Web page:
In fact, one of ECI’s most famous musicians often returned to his alma mater to talk with students or to jam with the stage band. “He was a great guy, so very humble,” Judge said.
Tributes to Healey poured from famous fans like rock star Bryan Adams, and guitarist Randy Bachman.
“Jeff was one of Canada’s greatest talents. It’s a huge regret to have to say goodbye,” Adams said in a statement. “Wherever you are Jeff, we remember rocking with you.”
Bachman said he felt appreciative to have performed with and have befriended the guitar great.
“He was a wonderful spirit, a stunning guitar player, a soulful singer and a real Canadian treasure,” Bachman said in a statement. “I’m so grateful that we recorded together and will treasure those moments forever. I feel a great sense of loss.”
The man behind the music was “a good guy,” independent, who eschewed a seeing-eye dog, and who possessed an encylopedic memory, especially for numbers, his sister said: “My dad always said he should have been a lawyer.”
Healey’s staggering memory extended to street directions, despite the fact he was blind, Kuypers continued.
“I asked him once how to get back on the Don Valley from his apartment. ‘Oh, you just go down Yonge Street to this road to this road,’ he said. And you’re going, ‘Wait a second. You’ve never driven before.’”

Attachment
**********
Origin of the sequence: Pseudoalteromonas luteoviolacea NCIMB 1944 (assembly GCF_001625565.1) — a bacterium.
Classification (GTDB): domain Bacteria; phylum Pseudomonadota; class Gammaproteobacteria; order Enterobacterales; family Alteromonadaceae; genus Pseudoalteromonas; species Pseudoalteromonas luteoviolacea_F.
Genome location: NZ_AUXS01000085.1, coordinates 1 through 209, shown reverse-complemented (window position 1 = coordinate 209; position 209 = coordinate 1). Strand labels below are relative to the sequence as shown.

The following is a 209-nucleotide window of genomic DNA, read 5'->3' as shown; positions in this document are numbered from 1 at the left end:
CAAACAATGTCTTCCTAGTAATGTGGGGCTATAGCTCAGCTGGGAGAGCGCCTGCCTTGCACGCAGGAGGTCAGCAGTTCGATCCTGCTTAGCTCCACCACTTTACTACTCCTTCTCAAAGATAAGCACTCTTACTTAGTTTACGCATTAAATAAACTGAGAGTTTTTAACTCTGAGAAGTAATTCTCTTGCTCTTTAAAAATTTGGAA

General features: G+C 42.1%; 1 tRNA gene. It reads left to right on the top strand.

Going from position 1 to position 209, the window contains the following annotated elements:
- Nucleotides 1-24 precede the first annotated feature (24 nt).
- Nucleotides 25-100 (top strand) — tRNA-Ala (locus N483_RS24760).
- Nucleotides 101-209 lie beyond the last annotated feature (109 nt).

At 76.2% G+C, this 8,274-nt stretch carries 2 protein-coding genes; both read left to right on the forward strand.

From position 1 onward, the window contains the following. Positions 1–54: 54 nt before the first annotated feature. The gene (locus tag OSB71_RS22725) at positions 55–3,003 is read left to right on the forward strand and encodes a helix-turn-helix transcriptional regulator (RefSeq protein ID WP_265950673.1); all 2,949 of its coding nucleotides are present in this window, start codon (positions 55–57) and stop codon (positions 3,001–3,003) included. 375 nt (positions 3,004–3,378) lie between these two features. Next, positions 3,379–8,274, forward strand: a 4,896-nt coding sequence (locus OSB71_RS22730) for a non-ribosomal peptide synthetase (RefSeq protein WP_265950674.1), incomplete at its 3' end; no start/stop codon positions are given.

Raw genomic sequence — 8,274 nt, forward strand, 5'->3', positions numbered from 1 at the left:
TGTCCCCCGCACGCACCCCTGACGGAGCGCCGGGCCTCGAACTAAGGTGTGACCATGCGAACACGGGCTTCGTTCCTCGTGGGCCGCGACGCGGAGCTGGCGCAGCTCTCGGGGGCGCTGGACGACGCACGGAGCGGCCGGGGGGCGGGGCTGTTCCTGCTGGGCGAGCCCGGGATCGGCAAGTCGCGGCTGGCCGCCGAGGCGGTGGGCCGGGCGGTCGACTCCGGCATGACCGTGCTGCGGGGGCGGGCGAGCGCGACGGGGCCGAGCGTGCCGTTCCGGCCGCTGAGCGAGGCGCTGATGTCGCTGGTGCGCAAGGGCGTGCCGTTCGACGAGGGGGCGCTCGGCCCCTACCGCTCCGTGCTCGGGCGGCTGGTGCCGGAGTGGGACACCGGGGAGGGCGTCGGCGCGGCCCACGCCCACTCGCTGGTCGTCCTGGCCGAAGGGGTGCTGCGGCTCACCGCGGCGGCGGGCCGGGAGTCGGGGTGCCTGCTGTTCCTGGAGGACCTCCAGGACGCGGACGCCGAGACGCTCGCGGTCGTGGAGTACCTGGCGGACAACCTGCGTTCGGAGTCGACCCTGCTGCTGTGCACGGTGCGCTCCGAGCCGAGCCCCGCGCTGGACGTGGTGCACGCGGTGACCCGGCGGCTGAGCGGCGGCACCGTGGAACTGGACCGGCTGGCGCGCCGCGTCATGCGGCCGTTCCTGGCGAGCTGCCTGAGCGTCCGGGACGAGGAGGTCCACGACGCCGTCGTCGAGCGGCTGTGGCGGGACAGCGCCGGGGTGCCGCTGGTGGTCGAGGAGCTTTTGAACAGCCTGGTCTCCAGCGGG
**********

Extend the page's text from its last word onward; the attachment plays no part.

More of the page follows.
Healey and his sisters, Linda and Laura, were raised in Etobicoke. He attended W. Ross School for the Blind in Brantford, before he transferred to public school in Grade 8 at Park Lawn Junior Middle School.
“We’d tease him, and he’d always get us back with the cane across the shin,” Kuypers said, with a laugh. “At the cottage, we’d have him walking in between us, and we’d walk him right into a tree. Smack. But, he’d always get us back.”
Despite sibling pranks, their dad, Bud, tried to make his son’s life as normal as possible, and often adapted sports games.
“Instead of a hockey puck, we’d play with a tobacco can my dad squished so Jeff could hear it rumbling down the road,” Kuypers said. He did the same for baseball. “Dad would drill a hole in a plastic ball, fill it with rocks, so when you threw the ball, we’d say ‘Swing,’ and Jeff could hear the ball.”